The National Park Service averages about seven major unplanned ignitions requiring extended management actions each year. It takes preparation and teamwork to assure that such fires are properly managed. Large fires today are managed through the interagency sharing of available resources, since no one park or forest has the number of people needed to individually manage large and potentially long duration fires. The interagency dispatch coordination system provides for the interchange of personnel among parks and agencies. Interagency established qualifications ensure sharing of qualified and skilled personnel. The incident commander for a large fire works under a written, limited delegation of authority from the park superintendent. Regardless of agency affiliation, incident management teams will manage such fires within that delegation. Fire staff and managers alike must develop a rapport with their counterparts in other fire management agencies.
Incident Management teams, when assigned to a park unit, manage our prime resources and multi-million dollar incidents under emergency conditions. It is imperative that park managers and fire staff actively work with these teams to ensure the team has a full understanding and appreciation of park resource values, operations and their limitations. Additionally, park managers should identify and support employees in their parks that can serve on these interagency teams to benefit the Service, their own units, and the wildland fire community. Qualified personnel that serve on these teams are usually employees with substantial experience and often hundreds of hours of training to reach these levels. It is in the Service’s best interests that these employees are supported, encouraged to participate in these teams, and not withdrawn as they enter management positions.
Fire management funding for the National Park Service is derived from three sources:
1. FIREPRO funds are managed through annual operating program accounts or through project work accounts, depending on the activity. Activities covered include preparedness, permanent staffing, training, monitoring, and accountable equipment purchases.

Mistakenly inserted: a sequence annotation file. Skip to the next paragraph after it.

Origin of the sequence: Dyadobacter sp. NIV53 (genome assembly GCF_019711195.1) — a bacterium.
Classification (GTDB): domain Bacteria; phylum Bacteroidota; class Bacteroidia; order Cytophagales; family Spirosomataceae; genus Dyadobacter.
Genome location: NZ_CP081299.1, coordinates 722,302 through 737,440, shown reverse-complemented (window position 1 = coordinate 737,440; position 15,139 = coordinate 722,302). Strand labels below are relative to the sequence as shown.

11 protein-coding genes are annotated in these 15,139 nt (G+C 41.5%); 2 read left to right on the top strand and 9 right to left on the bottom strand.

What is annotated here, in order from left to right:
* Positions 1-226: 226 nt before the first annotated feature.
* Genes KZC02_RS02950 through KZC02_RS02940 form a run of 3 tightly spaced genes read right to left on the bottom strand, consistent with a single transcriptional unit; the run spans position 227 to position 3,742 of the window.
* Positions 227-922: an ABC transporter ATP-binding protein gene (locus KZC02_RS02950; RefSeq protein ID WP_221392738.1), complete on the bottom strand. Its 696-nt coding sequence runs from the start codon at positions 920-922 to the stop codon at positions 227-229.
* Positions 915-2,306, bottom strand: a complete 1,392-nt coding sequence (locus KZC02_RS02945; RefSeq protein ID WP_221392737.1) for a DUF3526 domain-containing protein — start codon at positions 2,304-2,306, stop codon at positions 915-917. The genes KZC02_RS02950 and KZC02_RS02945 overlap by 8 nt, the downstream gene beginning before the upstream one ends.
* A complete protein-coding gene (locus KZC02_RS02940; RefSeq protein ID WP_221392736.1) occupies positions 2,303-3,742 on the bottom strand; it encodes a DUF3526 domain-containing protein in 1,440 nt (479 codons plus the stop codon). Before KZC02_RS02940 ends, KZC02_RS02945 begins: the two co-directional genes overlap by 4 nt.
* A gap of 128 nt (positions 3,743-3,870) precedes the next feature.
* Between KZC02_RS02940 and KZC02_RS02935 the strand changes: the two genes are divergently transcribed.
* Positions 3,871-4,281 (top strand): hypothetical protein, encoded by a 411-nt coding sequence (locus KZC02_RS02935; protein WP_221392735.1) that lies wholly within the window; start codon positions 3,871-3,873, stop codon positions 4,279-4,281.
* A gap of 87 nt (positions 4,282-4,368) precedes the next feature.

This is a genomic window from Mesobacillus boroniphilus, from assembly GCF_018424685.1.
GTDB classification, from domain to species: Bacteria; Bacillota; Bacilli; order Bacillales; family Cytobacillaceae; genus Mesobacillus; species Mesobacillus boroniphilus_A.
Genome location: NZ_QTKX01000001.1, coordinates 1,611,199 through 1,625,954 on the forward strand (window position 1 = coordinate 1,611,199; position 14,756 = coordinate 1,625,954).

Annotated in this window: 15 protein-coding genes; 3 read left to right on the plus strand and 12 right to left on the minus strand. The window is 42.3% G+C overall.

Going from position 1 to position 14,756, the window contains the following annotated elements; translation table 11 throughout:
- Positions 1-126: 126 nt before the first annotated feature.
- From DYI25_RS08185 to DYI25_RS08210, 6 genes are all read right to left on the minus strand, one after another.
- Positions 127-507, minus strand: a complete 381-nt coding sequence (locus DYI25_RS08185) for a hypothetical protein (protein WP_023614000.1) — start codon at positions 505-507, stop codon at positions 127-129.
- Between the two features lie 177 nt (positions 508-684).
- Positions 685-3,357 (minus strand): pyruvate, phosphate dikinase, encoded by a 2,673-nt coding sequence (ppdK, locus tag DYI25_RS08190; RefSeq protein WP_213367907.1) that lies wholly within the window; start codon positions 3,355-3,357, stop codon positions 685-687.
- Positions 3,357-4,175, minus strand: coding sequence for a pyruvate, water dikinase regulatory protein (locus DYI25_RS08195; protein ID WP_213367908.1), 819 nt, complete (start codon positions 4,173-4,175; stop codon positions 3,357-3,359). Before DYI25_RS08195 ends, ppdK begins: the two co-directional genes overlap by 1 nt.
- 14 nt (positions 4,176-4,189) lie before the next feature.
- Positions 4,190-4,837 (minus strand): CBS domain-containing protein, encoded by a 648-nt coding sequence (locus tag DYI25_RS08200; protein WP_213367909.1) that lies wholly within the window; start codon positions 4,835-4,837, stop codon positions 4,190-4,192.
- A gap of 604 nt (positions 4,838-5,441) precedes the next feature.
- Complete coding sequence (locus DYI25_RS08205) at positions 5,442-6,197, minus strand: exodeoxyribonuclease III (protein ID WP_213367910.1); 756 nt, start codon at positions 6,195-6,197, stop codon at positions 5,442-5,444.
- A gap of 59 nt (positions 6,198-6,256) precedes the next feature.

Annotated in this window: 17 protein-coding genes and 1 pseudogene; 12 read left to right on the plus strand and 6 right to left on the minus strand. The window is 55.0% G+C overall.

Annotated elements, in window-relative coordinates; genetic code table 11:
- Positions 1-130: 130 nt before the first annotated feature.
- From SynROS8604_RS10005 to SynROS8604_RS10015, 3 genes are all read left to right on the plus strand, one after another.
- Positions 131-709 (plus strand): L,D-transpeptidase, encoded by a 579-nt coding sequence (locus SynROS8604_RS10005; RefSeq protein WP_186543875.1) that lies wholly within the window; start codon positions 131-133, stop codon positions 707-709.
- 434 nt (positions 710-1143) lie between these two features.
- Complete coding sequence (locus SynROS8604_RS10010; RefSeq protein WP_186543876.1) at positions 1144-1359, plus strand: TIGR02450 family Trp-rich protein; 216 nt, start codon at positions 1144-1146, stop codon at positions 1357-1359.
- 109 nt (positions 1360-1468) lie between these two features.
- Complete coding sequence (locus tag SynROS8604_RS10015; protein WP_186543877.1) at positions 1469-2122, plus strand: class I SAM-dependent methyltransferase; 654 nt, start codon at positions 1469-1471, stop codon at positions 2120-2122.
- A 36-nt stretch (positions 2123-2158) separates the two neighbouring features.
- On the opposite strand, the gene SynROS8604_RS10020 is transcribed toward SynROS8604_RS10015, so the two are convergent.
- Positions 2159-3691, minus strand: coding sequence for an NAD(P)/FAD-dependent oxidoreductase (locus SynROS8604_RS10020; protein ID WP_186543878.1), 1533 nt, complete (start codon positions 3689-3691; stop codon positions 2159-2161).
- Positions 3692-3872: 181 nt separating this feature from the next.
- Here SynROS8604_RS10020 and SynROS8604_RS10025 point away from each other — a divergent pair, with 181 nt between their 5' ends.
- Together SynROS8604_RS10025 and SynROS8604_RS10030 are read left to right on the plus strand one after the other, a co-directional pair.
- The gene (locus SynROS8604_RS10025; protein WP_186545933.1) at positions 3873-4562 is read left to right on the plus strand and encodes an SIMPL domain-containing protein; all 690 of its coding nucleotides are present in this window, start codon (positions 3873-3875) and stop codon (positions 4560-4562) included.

2. ONPS funds should still be used to support programs in place before FIREPRO and to provide enhanced fire management capabilities in many parks. FIREPRO is intended to identify the minimum acceptable standards which each park fire management program should achieve. The FIREPRO analysis will be used as a justification for seeking adequate funding to implement these standards. In the event that adequate FIREPRO funds are not appropriated, parks may need to supplement FIREPRO funding with ONPS funding to achieve minimum fire management capability. Parks may also use ONPS funds to augment the basic FIREPRO-funded preparedness operation in order to achieve a higher level of response capability or to retain a stronger initial attack capability outside the defined fire season.
3. Wildland fire operations funds within the NPS portion of the Interior firefighting account may be insufficient to cover expenditures for suppression, severity, rehabilitation and hazard fuels management during severe fire years. For these situations, the NPS will first request that the Department transfer wildland fire management funds from other bureaus or, if these funds are exhausted, utilize the emergency authority under Section 102 of the general provisions of the Interior Appropriations Act to transfer funds from other programs. The NPS will then seek to restore funds to affected programs through a supplemental appropriation.
Both the resources management plan and the fire management plan are key to making fire an effective component of park management. The fire management plan is prerequisite to implement the full range of management options and is an operational document used regularly to guide the fire program; it must be reviewed and updated periodically to remain current. Each fire management plan is reviewed for policy compliance and technical competence by the regional fire management officer and then approved by the park superintendent.
The paramount considerations of each park fire management program will be:
1. Protection of life, both employee and public
2. Protection of facilities and cultural resources
3. Perpetuation of natural resources and their associated processes
4. Perpetuation of cultural and historic scenes.
There is no standard program that fits all parks, but the wildland fire management program of each park must be appropriate for its purpose and resources.
* Effective 12/31/97, NPS-18 Fire Management Guidelines, were replaced by Directors Orders-18. DO-18 incorporates changes required following the 1996 Federal Wildland Fire Management - Policy & Program Review.
Chapter 4:14 - FIRE MANAGEMENT
Park Fire Management Programs